Browsing by Subject "verification"

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  • Backholm, Klas Henrik; Ausserhofer, Julian; Frey, Elsebeth; Grøndahl Larsen, Anna; Hornmoen, Harald; Högväg, Joachim; Reimerth, Gudrun (2017)
    Social media (SoMe) platforms provide potentially important information for news journalists during everyday work and in crisis-related contexts. The aims of this study were (a) to map central journalistic challenges and emerging practices related to using SoMe for collecting and validating newsworthy content; and (b) to investigate how practices may contribute to a user-friendly design of a web-based SoMe content validation toolset. Interviews were carried out with 22 journalists from three European countries. Information about journalistic work tasks was also collected during a crisis training scenario (N = 5). Results showed that participants experienced challenges with filtering and estimating trustworthiness of SoMe content. These challenges were especially due to the vast overall amount of information, and the need to monitor several platforms simultaneously. To support improved situational awareness in journalistic work during crises, a user-friendly tool should provide content search results representing several media formats and gathered from a diversity of platforms, presented in easy-to-approach visualizations. The final decision-making about content and source trustworthiness should, however, remain as a manual journalistic task, as the sample would not trust an automated estimation based on tool algorithms.
  • Rochette, Anne-Julie; Akpona, Jean Didier T.; Akpona, Hugues Adeloui; Akouehou, Gaston S.; Kwezi, Blanchard Mayundo; Djagoun, Chabi A. M. S.; Habonimana, Bernadette; Idohou, Rodrigue; Legba, Ingride S.; Nzigidahera, Benoit; Matilo, Augustin Orou; Taleb, Mohammed Sghir; Bamoninga, Benjamin Toirambe; Ivory, Sarah; de Bisthoven, Luc Janssens; Vanhove, Maarten P. M. (2019)
    There is an increasing need for monitoring schemes that help understand the evolution of the global biodiversity crisis and propose solutions for the future. Indicators, including temporal baselines, are crucial to measure the change in biodiversity over time, to evaluate progress towards its conservation and sustainable use and to set conservation priorities. They help design and monitor national and regional policies on biodiversity; they also feed into national reporting on international agreements such as the Convention on Biological Diversity and the Sustainable Development Goals. We analyse the methodological approach of five small African projects resulting from a call to promote indicator development, improve monitoring capacity and strengthen the science-policy interface in the field of biodiversity. We compared their approach to existing guidance provided by the international community, specifically the Biodiversity Indicators Partnership. To this end, we assess whether internationally recommended steps are effectively applied to national/local biodiversity monitoring in selected developing countries. We also present lessons learnt from workshop interactions between partners involved in these projects. Through our pilot projects we identified data availability and data accessibility, together with the involvement of stakeholders, as critical steps in indicator development. Moreover, there is a need for a better awareness and a wider application of the indicator concept itself. Hence, training of key actors both in the policy and science spheres is needed to operationalize indicators and ensure their continuity and sustainability. We hope that these case studies and lessons learnt can stimulate and support countries in the Global South to formulate policy-relevant biodiversity indicators.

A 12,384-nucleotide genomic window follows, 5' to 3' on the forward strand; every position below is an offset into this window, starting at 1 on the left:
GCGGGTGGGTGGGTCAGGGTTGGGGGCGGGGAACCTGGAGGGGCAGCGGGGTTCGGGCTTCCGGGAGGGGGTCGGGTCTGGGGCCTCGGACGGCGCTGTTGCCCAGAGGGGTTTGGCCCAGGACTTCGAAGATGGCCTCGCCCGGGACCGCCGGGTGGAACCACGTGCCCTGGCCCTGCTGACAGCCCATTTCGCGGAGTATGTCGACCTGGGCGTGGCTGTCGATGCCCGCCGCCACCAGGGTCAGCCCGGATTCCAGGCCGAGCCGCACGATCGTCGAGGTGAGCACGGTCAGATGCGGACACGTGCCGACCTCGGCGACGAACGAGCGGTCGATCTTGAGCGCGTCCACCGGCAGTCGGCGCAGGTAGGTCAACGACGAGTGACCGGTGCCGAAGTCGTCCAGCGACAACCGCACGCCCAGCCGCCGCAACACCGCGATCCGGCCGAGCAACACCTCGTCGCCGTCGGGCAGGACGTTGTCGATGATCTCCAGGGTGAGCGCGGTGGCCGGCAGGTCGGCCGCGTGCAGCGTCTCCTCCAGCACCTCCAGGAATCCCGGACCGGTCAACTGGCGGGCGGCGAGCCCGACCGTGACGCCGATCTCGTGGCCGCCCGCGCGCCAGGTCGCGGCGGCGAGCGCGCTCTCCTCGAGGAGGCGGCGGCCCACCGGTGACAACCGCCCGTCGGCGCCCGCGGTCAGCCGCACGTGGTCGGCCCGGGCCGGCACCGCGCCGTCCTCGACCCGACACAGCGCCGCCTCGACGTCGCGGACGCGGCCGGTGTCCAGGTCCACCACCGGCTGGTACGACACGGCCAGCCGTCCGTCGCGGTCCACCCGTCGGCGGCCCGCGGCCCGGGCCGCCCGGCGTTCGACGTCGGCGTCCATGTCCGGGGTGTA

• Nissinen, Ari; Seppälä, Jyri; Heinonen, Tero (Elsevier Ltd., 2022)
    Cleaner logistics and supply chain
    The carbon footprint (CF) should finally have a role in the decision-making of manufacturing companies, retailers, public procurers and consumers. We consider that more systematic approaches are urgently needed for collecting, storing and presenting carbon footprint information. The key issue from the standpoint of reliability and comparability is to recognise how each CF was determined and how it has been verified. Global Trade Item Number (GTIN) and the connected barcode symbol can be used to identify products. We propose that the presented framework can help to build databases which are easy to use for the manufacturers, retailers and various service providers and which can increase the production and usability of CF information.